The movie starts with a breakup. Hathaway’s character, Gloria, is a mess: a binge drinker who’s been let go from her fancy New York writing job and whose boyfriend, Tim (Stevens), simply can’t take it anymore. Gloria, jobless and now homeless, moves out of the city back to her parents’ empty and unfurnished house to sleep on an air mattress and contemplate rock bottom. She gets a job working at a bar run by a childhood friend named Oscar (Sudeikis), flirts with one of his friends, and quits drinking — things start to look pretty good. It almost isn’t worth it to spoil how and why Gloria discovers that the hideous monster attacking Seoul every morning is, like, her — the movie uses an elaborate mix of flashback and fantasy to get there, but its interest isn’t as much in how this all happens as it is in why.
The "why" is complicated, as much a matter of who Hathaway is on screen as off. "I killed a shit ton of people because I was acting like a drunk idiot — again," Hathaway says as Gloria at one point, in that comically self-deprecating tone she has lately mastered. Gloria is flawed, but not totally fallible — she’s surrounded by men who both egg her on and harm her. Oscar, bearded and buff, is a nice-ish guy whose insecurities push him to take advantage of Gloria’s alcohol dependency for the sake of feeling more in control of his own life. Tim, meanwhile, deliberately tears down Gloria for the sake of being the one to build her back up. They both suck — and so, probably, does every other guy Gloria has dated; they don’t have to appear in the movie to feel fully implied by Gloria herself. She’s the kind of woman who’s long seemed buoyed along by the affection of harmful men, which by the end makes Colossal feel like something of a liberatory tale. The monster, it turns out, becomes a way for Gloria to break free of these prior selves and the men sustaining them.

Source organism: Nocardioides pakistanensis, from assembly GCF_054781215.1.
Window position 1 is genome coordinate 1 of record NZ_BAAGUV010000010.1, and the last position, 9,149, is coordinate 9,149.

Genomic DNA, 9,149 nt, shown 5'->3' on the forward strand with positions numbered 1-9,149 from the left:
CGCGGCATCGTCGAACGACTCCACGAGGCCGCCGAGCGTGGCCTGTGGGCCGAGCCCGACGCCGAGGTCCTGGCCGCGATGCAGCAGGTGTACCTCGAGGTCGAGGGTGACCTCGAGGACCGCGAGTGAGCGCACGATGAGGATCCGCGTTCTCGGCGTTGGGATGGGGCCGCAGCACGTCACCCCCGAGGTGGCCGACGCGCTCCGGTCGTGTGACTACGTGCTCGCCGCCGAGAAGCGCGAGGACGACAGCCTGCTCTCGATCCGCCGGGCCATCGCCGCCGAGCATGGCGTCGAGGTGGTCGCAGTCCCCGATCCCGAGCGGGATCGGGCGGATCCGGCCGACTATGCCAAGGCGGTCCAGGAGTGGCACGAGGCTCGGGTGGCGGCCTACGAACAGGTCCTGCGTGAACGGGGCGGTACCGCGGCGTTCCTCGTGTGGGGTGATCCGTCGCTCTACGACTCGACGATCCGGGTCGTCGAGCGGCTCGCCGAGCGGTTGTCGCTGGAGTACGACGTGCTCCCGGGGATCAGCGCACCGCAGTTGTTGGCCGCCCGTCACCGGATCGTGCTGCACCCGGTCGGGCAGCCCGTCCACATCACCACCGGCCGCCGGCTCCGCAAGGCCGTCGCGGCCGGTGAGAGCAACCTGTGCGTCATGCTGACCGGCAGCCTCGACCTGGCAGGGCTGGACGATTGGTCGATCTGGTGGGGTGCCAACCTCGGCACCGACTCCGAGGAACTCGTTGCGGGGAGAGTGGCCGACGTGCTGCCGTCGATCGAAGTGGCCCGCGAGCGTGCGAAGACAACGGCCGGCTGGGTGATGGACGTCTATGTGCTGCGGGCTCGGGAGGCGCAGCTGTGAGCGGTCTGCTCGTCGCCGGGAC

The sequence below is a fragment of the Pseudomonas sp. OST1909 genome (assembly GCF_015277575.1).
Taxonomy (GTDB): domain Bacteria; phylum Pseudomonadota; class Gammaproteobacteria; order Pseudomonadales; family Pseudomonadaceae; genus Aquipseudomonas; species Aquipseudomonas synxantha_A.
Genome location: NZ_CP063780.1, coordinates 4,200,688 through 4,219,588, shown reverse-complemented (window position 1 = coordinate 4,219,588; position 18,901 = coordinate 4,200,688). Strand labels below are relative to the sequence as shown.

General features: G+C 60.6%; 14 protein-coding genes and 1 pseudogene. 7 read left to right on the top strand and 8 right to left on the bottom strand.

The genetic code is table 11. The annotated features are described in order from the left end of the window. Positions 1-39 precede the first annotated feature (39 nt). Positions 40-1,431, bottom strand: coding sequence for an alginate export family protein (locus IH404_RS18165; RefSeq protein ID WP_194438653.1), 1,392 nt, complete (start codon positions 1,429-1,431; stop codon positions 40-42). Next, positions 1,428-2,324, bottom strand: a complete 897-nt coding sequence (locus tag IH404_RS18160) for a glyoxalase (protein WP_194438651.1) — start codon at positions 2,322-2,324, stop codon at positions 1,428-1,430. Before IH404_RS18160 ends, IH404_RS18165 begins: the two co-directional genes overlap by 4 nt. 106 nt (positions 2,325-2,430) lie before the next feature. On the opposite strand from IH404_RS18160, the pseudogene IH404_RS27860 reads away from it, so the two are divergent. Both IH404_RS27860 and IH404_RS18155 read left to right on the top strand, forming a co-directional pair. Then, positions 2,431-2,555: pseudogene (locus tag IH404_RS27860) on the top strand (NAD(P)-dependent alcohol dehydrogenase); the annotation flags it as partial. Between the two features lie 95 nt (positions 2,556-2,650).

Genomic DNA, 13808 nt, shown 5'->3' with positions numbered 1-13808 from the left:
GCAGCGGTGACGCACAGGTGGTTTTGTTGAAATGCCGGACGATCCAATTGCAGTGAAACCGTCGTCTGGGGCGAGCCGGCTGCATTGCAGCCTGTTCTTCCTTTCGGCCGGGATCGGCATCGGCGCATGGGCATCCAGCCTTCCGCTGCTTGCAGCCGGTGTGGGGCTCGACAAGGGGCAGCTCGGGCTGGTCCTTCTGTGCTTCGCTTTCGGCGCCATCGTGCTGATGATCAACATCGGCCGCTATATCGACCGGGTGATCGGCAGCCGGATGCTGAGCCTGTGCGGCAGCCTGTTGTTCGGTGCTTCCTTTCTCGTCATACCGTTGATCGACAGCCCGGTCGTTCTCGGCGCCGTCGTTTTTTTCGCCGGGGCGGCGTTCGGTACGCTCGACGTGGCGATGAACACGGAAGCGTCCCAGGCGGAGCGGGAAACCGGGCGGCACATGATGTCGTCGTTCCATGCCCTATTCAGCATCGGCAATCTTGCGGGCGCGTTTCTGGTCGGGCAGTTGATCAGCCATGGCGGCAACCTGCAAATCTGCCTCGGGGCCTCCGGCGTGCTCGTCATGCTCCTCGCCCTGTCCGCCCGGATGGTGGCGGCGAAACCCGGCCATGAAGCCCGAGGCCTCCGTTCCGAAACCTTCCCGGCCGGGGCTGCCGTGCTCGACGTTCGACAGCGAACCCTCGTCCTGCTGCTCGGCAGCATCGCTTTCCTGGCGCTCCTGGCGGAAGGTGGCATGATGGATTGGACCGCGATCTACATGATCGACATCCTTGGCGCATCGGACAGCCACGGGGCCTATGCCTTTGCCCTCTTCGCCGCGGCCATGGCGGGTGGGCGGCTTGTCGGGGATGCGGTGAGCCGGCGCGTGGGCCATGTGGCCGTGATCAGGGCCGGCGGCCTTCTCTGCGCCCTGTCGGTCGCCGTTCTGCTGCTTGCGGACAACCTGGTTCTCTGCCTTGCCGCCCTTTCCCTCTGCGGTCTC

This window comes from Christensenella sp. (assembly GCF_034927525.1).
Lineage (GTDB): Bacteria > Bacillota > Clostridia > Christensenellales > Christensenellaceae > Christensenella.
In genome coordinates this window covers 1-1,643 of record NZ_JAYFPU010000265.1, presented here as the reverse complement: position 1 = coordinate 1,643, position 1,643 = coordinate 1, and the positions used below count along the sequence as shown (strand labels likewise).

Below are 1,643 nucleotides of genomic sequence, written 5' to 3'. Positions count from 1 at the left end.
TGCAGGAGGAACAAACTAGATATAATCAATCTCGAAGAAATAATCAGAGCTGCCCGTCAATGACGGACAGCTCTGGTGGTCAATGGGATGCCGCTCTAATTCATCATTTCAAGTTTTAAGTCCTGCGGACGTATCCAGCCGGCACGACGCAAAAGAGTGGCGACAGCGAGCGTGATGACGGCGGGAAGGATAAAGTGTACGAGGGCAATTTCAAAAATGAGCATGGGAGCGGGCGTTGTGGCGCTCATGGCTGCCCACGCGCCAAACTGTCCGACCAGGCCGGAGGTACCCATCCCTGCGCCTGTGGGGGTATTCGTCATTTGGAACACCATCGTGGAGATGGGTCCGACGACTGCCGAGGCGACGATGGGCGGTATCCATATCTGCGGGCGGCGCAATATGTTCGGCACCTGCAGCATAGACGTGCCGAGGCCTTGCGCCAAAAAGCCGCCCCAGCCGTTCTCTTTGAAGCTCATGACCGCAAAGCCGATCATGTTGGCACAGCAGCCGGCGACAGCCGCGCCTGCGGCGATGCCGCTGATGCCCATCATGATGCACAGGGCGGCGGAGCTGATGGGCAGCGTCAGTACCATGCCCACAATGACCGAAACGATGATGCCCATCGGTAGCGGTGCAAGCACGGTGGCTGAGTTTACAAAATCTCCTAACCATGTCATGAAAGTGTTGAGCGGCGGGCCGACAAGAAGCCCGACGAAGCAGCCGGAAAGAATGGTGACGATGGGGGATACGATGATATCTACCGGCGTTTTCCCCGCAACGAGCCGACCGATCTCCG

It’s a nice idea, one of a few in the movie. The film itself is fine — lively and imaginative, but also full of logical loose ends that will either make the movie seem more fantastical or more implausible, depending on you. Not that it matters: The movie is a persona-delivery system, a straightforward star vehicle in the guise of something weirder. Hathaway is the real asset, here, and Vigalondo’s strength as a director is in allowing her to let the character breathe. Hathaway’s performance embodies Gloria’s humiliations and triumphs so fully, and loosely, and with such a "been there" vibe, that you feel the movie is as much about her as the woman she’s playing.
I don’t believe Hathaway went on any monstrous white-girl rampages through Asia. I do believe we once treated her as if she did, which gives Colossal the weirdly biographical bite, the knowing wink, that movies of this genre don’t usually have. Hathaway has gone and become the monster some of us always said she was — and the joke’s on us.